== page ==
UNIST Unveils New Smart Material that Folds Itself, Like Origami

It has now become possible to design a flexible magnetic smart material that changes its shape in response to a charging magnetic field.

A research team, led by Professor Jiyun Kim in the Department of Materials Science and Engineering at UNIST, in collaboration with Professor Min Sang Kwon in the Department of Material Science and Engineering at Seoul National University has introduced a new soft magnetic composite material, capable of reprogramming its magnetization profile without changing intrinsic magnetic properties of embedded magnetic particles or the molecular property of the base material.

Smart magnetic materials can move in multiple ways via the interactions between the pre-programed magnetization profiles and the external magnetic fields. That is like utilizing the magnetic force of attraction or repulsion between two magnets. The magnetization profile is the blueprint that determines the direction and the intensity of the magnetic field of the N-S pole. Indeed, depending on the shape of the magnetization profile, the magnetic smart materials bend, fold, twist, or curl in a certain direction. However, once programmed, it is nearly impossible to change the shape of the magnetization profile. This is one of the reasons why smart magnetic materials have not been used widely, despite its many advantages, such as fast response, remote actuation, and large penetration range for various conditions.

Figure 1. Design and mechanism of a reconfigurable magnetic composite. (a) Composition of a reconfigurable magnetic composite.

The joint research team has solved this issue by introducing materials that change their states according to temperatures. The newly-developed magnetic composite is composed of spatially separated magnetic microspheres embedded in the elastomeric matrix. Each magnetic microsphere consists of magnetizable neodymium-iron-boron (NdFeB) microparticles, with an average size of 5 μm, encapsulated in oligomeric polyethylene glycol (PEG). Moreover, the solid-to-liquid phase transition of this encapsulating oligomer allows the rearrangement of magnetic particles in the microspheres, as well as the realignments of magnetic particles to change magnetization directions in the magnetic microsphere. As a result, the researchers could rewrite magnetization patterns in the soft material by heating the structure to induce the phase transition of the microspheres and shaping it into any desired form under external magnetic fields while it cools.

“Our material architecture introduces a novel approach to reprogram the magnetization profile in a soft magnetic composite by controlling ferromagnetic particle arrangements using the solid-liquid phase transition of the polymer encapsulating the particles,” says Hyeonseo Song (Combined MS/Ph.D. in the Department of Materials Science and Engineering, UNIST), the first author of the study.


Figure 2. Various transformations of a reconfigurable soft magnetic origami sheet with a continuous magnetization pattern.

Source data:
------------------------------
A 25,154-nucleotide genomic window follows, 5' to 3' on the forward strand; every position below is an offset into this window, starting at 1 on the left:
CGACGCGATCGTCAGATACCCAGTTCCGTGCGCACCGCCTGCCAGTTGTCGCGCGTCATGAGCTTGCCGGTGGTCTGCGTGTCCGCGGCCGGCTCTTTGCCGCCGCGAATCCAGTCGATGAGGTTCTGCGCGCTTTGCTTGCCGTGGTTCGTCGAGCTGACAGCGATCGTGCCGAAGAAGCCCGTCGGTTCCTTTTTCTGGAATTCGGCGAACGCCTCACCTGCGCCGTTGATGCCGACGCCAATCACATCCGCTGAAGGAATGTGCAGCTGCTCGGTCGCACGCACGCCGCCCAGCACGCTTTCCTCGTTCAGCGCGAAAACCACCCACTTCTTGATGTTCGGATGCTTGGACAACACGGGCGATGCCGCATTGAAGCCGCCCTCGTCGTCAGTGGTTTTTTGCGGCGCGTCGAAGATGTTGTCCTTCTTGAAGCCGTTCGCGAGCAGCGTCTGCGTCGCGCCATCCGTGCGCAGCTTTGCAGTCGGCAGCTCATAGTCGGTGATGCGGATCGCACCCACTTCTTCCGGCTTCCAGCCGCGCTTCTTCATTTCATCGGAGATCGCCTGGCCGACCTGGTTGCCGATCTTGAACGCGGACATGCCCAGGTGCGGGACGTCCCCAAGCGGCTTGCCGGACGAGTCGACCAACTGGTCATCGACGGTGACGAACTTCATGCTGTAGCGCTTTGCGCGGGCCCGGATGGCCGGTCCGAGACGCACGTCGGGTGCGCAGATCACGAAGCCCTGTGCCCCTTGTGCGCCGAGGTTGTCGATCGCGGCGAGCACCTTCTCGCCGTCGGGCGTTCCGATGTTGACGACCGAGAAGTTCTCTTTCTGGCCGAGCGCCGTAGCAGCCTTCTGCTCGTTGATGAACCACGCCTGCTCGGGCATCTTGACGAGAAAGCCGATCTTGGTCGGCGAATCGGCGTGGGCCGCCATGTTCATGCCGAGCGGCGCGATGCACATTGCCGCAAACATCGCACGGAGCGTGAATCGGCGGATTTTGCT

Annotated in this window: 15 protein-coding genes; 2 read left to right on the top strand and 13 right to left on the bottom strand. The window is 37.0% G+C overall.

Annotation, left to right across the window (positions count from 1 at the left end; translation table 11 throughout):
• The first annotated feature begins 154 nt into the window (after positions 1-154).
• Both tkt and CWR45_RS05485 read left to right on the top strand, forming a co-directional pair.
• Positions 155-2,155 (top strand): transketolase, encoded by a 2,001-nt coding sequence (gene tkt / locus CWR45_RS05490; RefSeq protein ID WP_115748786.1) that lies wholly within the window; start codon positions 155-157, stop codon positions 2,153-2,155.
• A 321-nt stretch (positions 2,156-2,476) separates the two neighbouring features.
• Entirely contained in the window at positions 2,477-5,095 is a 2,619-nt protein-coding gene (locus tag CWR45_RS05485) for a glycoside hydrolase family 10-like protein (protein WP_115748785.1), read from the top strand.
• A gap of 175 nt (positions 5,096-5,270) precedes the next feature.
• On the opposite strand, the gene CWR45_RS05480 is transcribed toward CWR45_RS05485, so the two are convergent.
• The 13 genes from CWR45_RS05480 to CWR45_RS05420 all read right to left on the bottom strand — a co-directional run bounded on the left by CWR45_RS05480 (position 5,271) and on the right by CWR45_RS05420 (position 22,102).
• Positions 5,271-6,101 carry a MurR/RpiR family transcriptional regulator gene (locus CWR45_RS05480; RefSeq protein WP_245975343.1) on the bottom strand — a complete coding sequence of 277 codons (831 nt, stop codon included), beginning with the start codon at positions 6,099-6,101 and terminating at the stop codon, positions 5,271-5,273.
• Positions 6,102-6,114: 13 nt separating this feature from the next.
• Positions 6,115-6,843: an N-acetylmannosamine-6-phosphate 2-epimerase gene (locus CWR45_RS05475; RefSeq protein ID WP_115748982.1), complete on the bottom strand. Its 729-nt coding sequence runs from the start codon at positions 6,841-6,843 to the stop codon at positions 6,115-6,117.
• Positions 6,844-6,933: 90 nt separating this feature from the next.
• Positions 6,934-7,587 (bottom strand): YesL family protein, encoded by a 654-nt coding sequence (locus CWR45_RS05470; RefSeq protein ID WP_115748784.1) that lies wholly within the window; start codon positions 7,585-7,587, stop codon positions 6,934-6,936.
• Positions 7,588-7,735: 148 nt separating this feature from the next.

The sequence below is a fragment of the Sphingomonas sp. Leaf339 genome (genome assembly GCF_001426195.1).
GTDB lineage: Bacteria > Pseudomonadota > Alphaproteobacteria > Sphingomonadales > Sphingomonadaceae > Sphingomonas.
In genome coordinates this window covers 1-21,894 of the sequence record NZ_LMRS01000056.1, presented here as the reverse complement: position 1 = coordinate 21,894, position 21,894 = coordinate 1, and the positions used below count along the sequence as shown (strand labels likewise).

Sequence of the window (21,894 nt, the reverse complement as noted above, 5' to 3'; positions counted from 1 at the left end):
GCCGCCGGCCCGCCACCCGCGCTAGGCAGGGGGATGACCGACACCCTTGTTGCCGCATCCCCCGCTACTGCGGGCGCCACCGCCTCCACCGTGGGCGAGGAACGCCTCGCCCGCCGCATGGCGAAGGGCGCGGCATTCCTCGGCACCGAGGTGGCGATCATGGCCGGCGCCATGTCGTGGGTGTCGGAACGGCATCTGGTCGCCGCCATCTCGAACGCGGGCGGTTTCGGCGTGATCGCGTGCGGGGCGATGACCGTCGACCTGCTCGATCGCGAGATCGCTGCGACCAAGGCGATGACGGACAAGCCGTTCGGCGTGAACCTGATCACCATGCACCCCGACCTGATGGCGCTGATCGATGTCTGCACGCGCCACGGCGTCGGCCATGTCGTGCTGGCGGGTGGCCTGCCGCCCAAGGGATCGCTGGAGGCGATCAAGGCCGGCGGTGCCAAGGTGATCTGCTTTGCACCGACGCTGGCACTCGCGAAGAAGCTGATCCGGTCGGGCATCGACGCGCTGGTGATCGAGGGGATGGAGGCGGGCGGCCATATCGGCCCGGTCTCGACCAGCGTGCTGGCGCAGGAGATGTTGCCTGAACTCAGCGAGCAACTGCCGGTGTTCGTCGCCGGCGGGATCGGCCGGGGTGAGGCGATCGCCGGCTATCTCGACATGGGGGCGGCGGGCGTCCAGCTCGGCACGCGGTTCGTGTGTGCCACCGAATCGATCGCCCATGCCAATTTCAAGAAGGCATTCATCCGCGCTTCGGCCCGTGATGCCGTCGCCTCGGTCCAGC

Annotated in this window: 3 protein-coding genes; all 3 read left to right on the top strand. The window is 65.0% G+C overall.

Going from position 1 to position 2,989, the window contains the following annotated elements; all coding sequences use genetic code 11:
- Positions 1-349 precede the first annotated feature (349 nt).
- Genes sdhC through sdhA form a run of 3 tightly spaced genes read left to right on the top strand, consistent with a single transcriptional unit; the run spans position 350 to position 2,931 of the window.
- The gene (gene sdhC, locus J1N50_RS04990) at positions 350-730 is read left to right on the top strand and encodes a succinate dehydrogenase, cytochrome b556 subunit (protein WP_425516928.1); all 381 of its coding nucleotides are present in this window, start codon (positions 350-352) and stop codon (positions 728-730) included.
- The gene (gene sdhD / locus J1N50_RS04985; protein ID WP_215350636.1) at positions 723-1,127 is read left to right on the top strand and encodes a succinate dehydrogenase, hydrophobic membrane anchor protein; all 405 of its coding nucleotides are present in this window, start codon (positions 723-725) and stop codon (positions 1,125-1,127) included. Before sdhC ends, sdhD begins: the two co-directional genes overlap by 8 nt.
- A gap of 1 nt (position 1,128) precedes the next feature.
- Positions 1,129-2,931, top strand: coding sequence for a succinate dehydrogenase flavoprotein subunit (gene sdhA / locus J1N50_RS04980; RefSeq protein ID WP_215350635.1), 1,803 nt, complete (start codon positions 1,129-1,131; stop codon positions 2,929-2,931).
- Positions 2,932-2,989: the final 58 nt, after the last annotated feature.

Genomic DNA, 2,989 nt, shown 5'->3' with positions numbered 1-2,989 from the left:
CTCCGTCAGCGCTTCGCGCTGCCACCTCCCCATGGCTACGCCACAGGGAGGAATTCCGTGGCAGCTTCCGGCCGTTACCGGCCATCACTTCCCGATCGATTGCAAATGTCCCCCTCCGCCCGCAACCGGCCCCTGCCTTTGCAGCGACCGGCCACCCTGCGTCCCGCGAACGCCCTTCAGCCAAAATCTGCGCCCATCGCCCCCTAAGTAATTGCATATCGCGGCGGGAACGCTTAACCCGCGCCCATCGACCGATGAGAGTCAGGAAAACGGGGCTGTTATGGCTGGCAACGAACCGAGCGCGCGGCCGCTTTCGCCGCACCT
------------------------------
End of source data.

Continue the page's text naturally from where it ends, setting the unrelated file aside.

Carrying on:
To demonstrate the complete reprogramming of complex magnetization profile, the research team developed diverse magnetic actuators with reprogrammable magnetization profiles, capable of folding itself like origami. “Using this method, we can freely program heterogeneous magnetization in the elastomeric base material and consequently transform the material into a programmed structure as many times as desired,” noted the research team. “This enables not only the design of magnetization transformations for magnetic soft materials but also the reprogramming of the actuation of magnetic soft composite materials.”

“It is of great significance to develop a new soft magnetic composite material, capable of reprogramming its magnetization profile without changing intrinsic magnetic properties of embedded magnetic particles or the molecular property of base material,” says Professor Kim. “The material developed this time is also flexible and will play a key role in materials science and applications that require variable structure smart materials such as biomedical engineering, flexible electrical devices, and soft robots.”

She adds, “We expect that this kind of soft magnetic composite with reprogrammable magnetization pattern could be used to make reconfigurable soft material systems for a wide range of applications, including applications in biomedical engineering, flexible electronics, and soft robotics.”

The findings of this research have been published in the July 2020 issue of Nano Energy. This research has been supported by the National Research Foundation of Korea (NRF) and the Korea Evaluation Institute of Industrial Technology (KEIT).

Journal Reference

Hyeonseo Song, Hajun Lee, Jaebyeong Lee, et al., “Reprogrammable Ferromagnetic Domains for Reconfigurable Soft Magnetic Actuators,” Nano Lett., (2020).

/Public Release. This material comes from the originating organization and may be of a point-in-time nature, edited for clarity, style and length. View in full here.